In this work, we investigated a perylene and a pyrene-based columnar liquid crystal in hole-only and electron-only devices to compare their charge carriying properties. The molecular organization and photophysical performances are coherent with the charge transport behavior. DFT calculations assisted the interpretation of electron and hole migration mechanism using the frontier orbital energies and the conjugation within the π-system.

Results and Discussion

The syntheses of 1 and 2 were previously published in [25] and [26], respectively. 1 is a benzo[ghi]perylene-hexacarboxylic trialkylimide and 2 a dinaphtho[2,1-a;1,2-i]pyrene-tetracarboxylic dialkylimide, both with asymmetrically branched alkyl swallow-tails derived from 7-aminohexadecane (Scheme 1 illustrates their molecular structure). In Table 1, we show the thermal characteristics and observed mesophases. Compound 1 presents a wide range columnar hexagonal phase (Colhex) preserved at room temperature by cooling from the isotropic. Compound 2 shows an additional columnar rectangular phase (Colrect) below the Colhex and crystallizes under 166 °C. The HOMO and LUMO energy levels are also given in Table 1.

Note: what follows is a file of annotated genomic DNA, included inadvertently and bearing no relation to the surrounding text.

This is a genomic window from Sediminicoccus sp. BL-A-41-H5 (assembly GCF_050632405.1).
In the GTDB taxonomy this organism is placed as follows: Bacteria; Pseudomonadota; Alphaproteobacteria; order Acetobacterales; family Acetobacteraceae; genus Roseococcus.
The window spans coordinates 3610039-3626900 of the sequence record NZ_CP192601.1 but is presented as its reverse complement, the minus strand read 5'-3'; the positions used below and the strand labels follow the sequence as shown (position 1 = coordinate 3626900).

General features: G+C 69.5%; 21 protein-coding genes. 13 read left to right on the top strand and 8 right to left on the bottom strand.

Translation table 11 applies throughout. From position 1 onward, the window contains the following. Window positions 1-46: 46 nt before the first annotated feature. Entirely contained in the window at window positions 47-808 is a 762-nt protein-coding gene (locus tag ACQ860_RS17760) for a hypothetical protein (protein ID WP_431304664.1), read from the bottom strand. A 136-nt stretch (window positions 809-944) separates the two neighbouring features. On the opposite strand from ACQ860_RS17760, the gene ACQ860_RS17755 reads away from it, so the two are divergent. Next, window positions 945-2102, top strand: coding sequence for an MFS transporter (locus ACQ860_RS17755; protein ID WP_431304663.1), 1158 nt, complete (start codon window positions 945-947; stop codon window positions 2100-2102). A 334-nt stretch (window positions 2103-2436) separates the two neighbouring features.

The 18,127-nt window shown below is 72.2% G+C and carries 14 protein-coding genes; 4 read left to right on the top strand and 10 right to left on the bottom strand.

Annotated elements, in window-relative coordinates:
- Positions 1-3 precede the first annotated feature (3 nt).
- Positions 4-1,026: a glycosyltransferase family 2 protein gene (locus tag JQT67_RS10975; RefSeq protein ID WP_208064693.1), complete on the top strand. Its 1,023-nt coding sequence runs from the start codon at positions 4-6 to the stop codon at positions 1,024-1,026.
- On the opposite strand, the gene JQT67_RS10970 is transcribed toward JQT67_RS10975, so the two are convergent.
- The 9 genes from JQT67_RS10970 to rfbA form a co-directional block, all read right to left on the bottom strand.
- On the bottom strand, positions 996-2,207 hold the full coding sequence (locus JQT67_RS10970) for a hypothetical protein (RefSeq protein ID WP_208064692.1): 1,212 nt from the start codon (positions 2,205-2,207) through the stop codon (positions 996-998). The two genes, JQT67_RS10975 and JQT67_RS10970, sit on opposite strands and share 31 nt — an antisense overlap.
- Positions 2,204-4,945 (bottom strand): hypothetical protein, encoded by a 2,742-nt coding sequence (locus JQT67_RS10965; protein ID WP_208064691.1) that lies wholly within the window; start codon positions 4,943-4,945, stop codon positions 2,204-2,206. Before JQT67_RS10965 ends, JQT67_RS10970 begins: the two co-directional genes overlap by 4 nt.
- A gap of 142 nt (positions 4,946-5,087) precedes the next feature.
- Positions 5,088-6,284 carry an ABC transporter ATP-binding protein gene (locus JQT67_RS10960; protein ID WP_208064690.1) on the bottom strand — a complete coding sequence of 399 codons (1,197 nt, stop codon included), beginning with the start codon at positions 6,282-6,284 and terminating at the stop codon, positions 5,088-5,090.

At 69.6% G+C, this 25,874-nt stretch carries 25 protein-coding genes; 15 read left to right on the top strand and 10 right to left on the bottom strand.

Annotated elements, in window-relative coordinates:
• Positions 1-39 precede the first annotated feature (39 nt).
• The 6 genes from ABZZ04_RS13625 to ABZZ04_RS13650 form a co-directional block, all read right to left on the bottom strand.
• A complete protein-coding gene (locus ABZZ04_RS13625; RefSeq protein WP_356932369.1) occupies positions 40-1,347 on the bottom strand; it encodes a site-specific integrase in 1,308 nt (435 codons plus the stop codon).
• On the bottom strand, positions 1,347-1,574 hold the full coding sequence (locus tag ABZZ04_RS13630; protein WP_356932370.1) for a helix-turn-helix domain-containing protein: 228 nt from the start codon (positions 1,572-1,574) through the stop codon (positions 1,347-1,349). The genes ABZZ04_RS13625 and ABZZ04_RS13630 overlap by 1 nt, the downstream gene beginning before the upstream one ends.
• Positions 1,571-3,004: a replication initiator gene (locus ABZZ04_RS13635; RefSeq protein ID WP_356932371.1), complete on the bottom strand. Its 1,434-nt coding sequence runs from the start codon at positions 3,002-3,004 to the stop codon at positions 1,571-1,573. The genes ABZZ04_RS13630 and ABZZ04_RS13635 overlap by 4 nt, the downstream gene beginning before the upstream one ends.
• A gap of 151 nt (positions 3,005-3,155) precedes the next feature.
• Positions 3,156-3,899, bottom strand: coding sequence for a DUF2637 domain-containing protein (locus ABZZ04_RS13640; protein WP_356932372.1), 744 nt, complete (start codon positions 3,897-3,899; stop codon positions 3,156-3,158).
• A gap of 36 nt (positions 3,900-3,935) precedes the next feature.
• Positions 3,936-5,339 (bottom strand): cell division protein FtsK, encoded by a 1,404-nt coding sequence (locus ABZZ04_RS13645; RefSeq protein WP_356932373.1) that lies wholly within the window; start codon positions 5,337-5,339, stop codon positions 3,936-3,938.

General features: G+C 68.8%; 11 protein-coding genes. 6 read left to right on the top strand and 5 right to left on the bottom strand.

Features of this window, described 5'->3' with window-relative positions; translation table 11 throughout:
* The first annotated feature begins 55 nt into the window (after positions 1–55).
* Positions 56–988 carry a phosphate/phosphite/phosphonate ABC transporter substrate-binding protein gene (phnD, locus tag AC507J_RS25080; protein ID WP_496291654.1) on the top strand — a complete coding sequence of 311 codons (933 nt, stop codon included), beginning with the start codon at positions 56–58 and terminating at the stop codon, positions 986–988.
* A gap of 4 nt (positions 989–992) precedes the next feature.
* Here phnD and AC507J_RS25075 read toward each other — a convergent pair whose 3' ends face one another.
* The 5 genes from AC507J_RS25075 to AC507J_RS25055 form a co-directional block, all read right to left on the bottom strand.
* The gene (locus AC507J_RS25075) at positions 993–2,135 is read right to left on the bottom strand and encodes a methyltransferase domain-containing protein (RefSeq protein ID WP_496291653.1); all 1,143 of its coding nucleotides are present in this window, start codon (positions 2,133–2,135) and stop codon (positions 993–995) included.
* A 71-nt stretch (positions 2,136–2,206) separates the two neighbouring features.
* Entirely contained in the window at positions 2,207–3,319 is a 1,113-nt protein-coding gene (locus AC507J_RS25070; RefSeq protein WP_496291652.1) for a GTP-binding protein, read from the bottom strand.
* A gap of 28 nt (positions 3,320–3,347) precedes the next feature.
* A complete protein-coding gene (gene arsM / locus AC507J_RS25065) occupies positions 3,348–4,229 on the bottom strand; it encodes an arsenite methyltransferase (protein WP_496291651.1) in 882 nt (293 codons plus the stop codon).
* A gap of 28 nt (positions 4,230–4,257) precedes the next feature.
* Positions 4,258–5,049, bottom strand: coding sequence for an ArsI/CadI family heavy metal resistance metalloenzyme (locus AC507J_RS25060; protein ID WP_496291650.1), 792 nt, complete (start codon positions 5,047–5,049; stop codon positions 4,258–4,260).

Scheme 1: Molecular structures of compounds 1 and 2.

Table 1: Characteristics of 1 and 2 extracted from [17] and [18], respectively.

Comp. Phase sequence (°C)a HOMO (eV) LUMO (eV)
1 Colhex – 177 - Iso −6.62 −3.79
2 Cr – 166 – Colrect – 225 – Colhex – 248 – Iso −5.65 −3.32

aDetermined by DSC, XRD and POM.

Raman spectra of both compounds were acquired off-resonance (Figure 1). Compound 1 presents the main peak at 1609 cm−1 assigned to C=C stretching from the chromophore, a peak of intermediate intensity at 1292 cm−1 assigned to C–H bending and ring stretching, and a less intense peak at 1712 cm−1 which corresponds to C=O stretching [27]. The pair at 1390 and 1417 cm−1 is attributed to perylene ring stretching [28]. As observed for bis(phenethylimido)perylene (PhPTCD) [29] only a small number of peaks is observed. In contrast, compound 2 presents a larger number of peaks, with the spectrum being dominated by the peak at 1338 cm−1 (C–N stretching). The peak at 1272 (C–H bending and ring stretching), and the pair of peaks at 1586 and 1624 cm−1 are assigned to the C=C stretching mode [30]. Less intense peaks can be observed at 1186 (C–H bending), 1512 (perylene ring stretching), and 1758 cm−1 (C=O).


Figure 1: Raman spectra of 1 (a) and 2 (b) in powder.

X-ray diffraction (XRD) measurements of 1 and 2 are shown in Figure 2. The Miller indices indicate the Colhex and Colrect character of the mesophases [31]. Despite crystallization of 2, the Colrect order is partially preserved at room temperature. The Colhex lattice parameter (a) obtained is 23.7 Å for 1 and 22.9 Å for 2. The a/b aspect ratio of the Colrect phase of 2 is equal to 2.08, representing an elongation of around 20% concerning the hexagonal mesophase (where a/b = 1.73). The π-stacking distance between neighboring disks inside the columns, indicated by the (001) peak, is ≈3.5 Å for all mesophases.